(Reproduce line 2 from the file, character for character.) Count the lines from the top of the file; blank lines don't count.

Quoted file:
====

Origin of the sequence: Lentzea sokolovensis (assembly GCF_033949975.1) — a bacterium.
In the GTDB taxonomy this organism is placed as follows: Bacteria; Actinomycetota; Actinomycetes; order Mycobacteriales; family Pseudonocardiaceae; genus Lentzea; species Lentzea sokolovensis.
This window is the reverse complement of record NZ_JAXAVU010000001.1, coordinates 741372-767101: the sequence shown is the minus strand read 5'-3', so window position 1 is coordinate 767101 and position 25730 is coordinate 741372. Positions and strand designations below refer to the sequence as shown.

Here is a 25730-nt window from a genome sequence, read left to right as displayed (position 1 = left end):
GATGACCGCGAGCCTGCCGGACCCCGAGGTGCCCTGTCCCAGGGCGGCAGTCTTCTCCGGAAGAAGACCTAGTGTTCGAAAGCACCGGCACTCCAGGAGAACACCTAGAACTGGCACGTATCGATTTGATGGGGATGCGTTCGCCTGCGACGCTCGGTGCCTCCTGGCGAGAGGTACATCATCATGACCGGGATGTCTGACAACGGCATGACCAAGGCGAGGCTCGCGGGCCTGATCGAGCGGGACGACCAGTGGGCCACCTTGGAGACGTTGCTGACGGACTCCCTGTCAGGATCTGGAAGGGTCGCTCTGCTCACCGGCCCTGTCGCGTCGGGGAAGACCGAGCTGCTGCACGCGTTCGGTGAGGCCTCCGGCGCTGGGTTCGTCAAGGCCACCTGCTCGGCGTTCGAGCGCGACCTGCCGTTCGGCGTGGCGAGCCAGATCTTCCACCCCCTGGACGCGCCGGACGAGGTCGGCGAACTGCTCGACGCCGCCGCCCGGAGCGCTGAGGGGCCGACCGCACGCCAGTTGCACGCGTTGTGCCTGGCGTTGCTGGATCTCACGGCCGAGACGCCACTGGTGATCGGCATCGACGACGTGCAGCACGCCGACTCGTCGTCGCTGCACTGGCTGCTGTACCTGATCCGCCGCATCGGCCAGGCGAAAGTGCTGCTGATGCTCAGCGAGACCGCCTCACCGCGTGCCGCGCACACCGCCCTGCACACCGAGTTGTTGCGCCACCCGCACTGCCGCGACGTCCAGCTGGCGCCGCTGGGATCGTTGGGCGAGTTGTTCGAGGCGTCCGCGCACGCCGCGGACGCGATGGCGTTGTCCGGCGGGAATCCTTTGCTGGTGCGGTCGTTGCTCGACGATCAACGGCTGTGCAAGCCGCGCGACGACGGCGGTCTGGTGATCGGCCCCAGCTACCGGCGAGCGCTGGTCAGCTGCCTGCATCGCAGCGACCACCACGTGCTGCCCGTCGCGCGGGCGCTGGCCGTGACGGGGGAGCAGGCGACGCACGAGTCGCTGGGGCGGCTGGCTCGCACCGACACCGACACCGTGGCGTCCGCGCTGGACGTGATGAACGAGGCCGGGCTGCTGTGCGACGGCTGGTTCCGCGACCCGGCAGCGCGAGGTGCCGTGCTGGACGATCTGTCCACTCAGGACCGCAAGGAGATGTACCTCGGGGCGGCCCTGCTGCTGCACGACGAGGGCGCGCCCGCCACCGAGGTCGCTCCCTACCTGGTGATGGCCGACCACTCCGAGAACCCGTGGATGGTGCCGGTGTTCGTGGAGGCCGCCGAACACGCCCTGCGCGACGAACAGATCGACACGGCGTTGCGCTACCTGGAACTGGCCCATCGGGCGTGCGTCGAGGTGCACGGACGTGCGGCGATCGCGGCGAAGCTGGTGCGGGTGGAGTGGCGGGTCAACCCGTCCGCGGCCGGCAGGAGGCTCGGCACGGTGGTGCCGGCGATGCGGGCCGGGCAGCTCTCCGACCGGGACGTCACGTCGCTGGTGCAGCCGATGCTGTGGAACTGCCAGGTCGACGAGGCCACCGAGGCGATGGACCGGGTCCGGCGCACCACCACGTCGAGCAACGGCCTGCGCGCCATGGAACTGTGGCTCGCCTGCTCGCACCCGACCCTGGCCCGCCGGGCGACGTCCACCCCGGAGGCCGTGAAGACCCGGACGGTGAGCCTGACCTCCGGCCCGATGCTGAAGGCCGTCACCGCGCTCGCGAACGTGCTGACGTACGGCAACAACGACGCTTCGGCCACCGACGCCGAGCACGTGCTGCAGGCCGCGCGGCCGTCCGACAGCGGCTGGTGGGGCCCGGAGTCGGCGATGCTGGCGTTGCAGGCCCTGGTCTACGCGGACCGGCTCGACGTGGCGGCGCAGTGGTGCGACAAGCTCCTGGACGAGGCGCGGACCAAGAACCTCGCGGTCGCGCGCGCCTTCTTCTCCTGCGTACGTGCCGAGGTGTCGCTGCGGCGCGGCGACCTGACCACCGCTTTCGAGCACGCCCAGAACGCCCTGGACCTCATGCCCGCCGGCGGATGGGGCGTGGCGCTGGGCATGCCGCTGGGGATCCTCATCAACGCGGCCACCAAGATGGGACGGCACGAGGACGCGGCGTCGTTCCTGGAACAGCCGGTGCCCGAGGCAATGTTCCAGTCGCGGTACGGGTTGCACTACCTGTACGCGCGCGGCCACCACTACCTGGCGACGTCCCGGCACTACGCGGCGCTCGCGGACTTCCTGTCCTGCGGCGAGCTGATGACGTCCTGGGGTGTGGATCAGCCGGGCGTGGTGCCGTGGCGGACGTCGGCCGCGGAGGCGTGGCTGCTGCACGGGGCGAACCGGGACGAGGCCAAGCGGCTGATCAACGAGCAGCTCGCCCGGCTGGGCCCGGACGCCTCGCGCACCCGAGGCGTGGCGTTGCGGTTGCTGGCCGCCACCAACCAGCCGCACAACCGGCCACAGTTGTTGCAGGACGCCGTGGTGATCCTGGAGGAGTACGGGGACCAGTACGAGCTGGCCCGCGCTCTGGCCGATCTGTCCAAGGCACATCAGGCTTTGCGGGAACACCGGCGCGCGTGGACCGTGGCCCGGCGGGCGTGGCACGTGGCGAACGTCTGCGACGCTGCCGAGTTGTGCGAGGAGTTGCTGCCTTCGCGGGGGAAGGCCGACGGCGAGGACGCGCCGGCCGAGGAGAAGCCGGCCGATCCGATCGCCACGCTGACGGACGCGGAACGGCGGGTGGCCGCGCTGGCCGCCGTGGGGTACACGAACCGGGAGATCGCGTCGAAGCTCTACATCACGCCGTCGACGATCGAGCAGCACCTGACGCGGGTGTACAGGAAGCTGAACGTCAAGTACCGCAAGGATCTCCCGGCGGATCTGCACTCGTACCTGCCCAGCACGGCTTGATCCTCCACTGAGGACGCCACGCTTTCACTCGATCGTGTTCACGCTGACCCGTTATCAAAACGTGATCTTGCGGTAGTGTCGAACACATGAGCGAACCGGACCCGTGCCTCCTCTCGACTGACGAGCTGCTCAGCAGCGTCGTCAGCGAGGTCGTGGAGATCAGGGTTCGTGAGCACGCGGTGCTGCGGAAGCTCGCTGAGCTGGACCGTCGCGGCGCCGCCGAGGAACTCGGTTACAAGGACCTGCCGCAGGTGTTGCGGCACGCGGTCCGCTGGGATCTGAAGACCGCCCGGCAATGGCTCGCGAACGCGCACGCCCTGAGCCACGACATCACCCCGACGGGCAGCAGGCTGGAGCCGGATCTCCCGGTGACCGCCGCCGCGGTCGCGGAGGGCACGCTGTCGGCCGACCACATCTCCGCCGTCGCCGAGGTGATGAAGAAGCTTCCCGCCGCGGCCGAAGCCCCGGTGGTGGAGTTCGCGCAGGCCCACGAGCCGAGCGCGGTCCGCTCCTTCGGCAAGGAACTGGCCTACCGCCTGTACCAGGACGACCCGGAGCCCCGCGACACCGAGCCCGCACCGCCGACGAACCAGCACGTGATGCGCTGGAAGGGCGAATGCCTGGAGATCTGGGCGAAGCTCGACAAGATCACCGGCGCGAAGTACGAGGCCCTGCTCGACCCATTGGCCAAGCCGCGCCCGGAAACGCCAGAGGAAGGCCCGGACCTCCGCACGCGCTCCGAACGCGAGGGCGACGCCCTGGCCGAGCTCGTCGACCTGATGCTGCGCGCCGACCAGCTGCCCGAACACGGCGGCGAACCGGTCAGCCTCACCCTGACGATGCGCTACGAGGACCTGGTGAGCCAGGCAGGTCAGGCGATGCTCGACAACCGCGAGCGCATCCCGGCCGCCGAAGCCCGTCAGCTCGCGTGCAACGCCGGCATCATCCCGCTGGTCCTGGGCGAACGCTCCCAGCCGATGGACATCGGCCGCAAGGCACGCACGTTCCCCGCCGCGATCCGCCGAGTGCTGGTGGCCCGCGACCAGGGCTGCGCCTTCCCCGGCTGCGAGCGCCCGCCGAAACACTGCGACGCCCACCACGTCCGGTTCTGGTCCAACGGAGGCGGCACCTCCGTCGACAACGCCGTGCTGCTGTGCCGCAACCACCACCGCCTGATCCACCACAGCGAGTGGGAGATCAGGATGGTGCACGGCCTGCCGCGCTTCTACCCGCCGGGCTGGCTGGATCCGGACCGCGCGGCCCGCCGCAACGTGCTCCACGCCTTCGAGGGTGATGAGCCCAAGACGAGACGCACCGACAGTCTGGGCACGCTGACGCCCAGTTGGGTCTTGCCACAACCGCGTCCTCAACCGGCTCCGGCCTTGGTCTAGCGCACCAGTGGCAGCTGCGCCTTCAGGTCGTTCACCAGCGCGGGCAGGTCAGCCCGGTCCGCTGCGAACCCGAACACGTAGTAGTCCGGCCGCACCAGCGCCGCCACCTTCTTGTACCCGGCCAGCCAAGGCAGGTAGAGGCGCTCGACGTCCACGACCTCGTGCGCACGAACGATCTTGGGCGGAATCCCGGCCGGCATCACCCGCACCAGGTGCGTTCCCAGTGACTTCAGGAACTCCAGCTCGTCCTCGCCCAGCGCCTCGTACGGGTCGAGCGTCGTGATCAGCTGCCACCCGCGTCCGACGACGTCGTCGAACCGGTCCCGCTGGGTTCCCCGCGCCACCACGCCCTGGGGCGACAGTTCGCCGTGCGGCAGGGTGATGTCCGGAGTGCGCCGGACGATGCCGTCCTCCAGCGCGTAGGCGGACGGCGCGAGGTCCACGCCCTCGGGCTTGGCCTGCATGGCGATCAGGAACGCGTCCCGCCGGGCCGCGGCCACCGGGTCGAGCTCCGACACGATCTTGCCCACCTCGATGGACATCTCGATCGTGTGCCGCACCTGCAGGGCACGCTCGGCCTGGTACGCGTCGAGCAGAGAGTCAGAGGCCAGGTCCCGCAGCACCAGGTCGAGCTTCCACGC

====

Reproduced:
In the GTDB taxonomy this organism is placed as follows: Bacteria; Actinomycetota; Actinomycetes; order Mycobacteriales; family Pseudonocardiaceae; genus Lentzea; species Lentzea sokolovensis.